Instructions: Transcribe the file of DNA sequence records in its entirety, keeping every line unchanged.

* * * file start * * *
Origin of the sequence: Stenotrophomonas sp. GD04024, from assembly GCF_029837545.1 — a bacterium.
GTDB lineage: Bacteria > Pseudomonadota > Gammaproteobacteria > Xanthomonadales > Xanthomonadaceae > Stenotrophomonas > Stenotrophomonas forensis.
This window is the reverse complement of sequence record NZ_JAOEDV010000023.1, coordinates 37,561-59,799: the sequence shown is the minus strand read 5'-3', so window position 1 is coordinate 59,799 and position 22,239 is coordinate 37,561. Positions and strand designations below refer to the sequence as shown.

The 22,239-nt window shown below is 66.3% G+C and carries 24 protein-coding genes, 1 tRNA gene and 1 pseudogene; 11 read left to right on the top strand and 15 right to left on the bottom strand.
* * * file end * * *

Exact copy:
Origin of the sequence: Stenotrophomonas sp. GD04024, from assembly GCF_029837545.1 — a bacterium.
GTDB lineage: Bacteria > Pseudomonadota > Gammaproteobacteria > Xanthomonadales > Xanthomonadaceae > Stenotrophomonas > Stenotrophomonas forensis.
This window is the reverse complement of sequence record NZ_JAOEDV010000023.1, coordinates 37,561-59,799: the sequence shown is the minus strand read 5'-3', so window position 1 is coordinate 59,799 and position 22,239 is coordinate 37,561. Positions and strand designations below refer to the sequence as shown.

The 22,239-nt window shown below is 66.3% G+C and carries 24 protein-coding genes, 1 tRNA gene and 1 pseudogene; 11 read left to right on the top strand and 15 right to left on the bottom strand.